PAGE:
Over 5 million Americans suffer from congestive heart failure. Heart failure is characterized by the loss of functional heart cells and thereby its inability to pump enough blood to maintain physiological functions. The last resort for the patients with end stage heart failure is heart transplantation. Often, this is limited by the availability of a perfectly matched organ. The demand for organ supply is increasing steadily, necessitating development of new therapeutic options.
The recent technology termed “Cellular Reprogramming” enables creation of a versatile type of stem cells called “induced Pluripotent Stem Cells (iPSC)” from any somatic cell, such as skin, blood, fat, and hair follicle. These stem cells have 2 important characteristics:
- the potential to grow indefinitely in a lab
- the potential to give rise to any cell type including:
- insulin secreting beta cells
These cells hold promise for cell-based regenerative therapy of degenerative diseases; including heart failure, Parkinson’s disease, Alzheimer’s disease, blindness and diabetes. These cells hold the potential to be grown and transplanted into patients to repair failing organs, the immune system, or a number of novel treatments.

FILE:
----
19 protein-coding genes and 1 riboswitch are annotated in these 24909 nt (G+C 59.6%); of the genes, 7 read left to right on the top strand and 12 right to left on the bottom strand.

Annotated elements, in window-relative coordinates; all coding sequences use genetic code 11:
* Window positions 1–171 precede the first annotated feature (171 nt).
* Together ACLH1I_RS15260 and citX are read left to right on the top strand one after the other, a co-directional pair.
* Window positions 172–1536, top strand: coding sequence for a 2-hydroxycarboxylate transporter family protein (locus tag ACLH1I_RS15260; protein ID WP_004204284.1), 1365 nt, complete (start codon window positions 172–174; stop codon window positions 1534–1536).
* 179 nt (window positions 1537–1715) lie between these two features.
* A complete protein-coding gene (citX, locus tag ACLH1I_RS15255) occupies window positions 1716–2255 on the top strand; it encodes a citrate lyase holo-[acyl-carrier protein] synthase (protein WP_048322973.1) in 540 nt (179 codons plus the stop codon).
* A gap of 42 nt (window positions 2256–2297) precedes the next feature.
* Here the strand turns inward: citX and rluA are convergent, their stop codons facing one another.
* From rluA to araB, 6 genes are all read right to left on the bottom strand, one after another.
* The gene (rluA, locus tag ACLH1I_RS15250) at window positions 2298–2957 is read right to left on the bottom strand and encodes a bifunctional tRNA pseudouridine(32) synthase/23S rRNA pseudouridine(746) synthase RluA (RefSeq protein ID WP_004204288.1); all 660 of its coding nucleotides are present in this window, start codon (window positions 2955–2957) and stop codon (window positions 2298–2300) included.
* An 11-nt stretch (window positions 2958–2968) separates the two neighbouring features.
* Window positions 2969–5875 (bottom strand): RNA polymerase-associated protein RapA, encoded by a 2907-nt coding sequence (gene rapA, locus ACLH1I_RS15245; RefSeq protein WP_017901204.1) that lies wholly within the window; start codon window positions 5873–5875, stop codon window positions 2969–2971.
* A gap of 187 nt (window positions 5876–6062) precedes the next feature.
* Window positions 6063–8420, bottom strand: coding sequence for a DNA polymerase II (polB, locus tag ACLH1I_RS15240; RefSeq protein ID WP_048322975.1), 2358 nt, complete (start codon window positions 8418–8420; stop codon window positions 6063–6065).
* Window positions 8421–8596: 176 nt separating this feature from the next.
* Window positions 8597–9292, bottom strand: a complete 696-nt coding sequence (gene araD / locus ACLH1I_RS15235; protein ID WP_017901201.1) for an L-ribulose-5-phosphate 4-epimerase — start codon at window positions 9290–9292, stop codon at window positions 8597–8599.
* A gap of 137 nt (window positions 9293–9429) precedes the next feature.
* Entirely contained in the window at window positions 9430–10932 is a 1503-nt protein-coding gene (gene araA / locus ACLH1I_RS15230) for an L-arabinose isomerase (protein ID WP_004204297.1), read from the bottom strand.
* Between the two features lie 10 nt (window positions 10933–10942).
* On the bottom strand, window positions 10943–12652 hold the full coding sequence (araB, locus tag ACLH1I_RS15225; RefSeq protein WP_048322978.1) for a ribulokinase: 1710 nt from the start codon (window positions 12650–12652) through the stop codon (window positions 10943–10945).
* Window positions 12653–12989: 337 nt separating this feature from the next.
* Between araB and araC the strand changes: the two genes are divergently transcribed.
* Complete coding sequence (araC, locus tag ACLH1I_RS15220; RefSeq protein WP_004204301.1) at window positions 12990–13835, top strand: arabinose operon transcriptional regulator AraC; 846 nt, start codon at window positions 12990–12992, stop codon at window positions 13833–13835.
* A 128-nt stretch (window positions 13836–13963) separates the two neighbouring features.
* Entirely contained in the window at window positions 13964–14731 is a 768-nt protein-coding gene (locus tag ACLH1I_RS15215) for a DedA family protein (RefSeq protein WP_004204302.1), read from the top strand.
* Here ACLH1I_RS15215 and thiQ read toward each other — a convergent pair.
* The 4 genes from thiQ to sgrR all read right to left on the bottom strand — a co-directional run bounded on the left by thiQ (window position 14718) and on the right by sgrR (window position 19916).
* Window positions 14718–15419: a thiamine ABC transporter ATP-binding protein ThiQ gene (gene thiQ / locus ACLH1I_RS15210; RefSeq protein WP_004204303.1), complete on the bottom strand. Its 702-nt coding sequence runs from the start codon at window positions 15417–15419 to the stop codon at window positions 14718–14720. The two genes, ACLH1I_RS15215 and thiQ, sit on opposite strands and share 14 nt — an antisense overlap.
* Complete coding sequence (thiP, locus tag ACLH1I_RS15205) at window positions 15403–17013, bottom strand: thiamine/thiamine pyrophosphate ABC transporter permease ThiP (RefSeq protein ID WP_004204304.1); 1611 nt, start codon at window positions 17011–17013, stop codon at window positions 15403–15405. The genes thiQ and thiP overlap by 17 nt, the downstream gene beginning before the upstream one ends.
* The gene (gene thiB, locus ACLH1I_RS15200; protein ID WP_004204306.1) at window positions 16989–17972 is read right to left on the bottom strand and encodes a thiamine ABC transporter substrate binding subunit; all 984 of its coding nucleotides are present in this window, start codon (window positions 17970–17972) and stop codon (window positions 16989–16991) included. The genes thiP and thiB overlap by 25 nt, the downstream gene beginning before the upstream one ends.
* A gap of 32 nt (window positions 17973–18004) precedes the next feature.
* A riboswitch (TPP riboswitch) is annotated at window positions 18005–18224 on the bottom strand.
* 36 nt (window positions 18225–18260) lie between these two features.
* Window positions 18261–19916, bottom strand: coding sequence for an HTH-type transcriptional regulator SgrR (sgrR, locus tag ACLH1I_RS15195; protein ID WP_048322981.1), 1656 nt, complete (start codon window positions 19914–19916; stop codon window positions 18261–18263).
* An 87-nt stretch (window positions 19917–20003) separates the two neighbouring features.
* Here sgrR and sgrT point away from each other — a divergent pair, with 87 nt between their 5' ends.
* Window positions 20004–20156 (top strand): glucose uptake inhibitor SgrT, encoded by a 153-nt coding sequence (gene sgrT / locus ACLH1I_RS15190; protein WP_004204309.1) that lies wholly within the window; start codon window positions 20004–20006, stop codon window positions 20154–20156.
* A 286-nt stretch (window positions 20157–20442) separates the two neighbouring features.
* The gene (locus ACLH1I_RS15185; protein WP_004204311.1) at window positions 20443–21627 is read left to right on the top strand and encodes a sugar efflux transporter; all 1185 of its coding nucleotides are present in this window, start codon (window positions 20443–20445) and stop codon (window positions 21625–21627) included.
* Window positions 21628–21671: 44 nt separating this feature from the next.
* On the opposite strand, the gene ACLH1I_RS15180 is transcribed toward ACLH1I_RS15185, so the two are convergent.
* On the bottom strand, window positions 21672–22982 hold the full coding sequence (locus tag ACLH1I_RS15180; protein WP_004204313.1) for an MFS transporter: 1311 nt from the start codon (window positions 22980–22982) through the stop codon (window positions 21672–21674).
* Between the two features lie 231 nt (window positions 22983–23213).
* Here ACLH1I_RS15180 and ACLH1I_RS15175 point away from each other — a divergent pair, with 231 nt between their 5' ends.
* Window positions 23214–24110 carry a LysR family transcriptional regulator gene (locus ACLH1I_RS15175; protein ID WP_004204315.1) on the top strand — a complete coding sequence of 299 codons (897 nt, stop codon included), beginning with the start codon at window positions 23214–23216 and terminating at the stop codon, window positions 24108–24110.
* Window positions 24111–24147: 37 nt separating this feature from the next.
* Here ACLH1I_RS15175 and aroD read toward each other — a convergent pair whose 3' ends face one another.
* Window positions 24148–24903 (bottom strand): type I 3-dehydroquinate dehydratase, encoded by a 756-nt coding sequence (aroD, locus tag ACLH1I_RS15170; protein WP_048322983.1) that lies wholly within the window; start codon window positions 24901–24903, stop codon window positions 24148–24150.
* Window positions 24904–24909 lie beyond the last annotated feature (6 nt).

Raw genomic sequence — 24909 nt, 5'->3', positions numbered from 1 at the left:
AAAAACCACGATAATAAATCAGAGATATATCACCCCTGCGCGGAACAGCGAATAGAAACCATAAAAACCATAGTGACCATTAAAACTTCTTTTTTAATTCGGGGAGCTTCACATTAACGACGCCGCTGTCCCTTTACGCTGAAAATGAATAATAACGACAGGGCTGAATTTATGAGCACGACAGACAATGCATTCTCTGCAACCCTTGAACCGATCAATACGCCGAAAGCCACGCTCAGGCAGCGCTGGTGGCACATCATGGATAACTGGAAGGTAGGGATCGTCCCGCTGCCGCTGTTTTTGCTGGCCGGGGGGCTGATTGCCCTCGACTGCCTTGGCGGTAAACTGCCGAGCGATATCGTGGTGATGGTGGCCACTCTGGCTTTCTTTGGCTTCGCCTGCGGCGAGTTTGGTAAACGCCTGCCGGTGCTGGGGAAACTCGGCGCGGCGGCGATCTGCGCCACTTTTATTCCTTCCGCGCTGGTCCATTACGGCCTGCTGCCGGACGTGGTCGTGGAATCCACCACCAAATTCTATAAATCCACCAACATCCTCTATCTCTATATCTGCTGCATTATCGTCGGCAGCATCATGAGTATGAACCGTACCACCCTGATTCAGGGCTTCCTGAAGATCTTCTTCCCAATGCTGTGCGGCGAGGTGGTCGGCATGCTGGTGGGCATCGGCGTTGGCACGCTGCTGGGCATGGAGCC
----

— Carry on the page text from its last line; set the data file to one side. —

Scientists in our Stem Cell Center are working to generate billions of clinical grade heart cells from skin cells. The cells grown in our lab, derived from the skin biopsy, hold the potential to patient needing a transplant to receive their own cells, thus removing the need transplant rejection therapy. These cells have the potential to not only repair the organs but with less scaring and faster recovery.
These induced pluripotent stem cells also permit the development of human models of disease using cells isolated from patients with various diseases. These cells, for example, can be directed to grow into heart cells, thus providing individual cells that have the same genetic defect as the patient. By utilization of these cells as cellular models, a more focused treatment can potentially be developed based on the patient’s own genetic makeup, paving the way for the development of personalized treatments.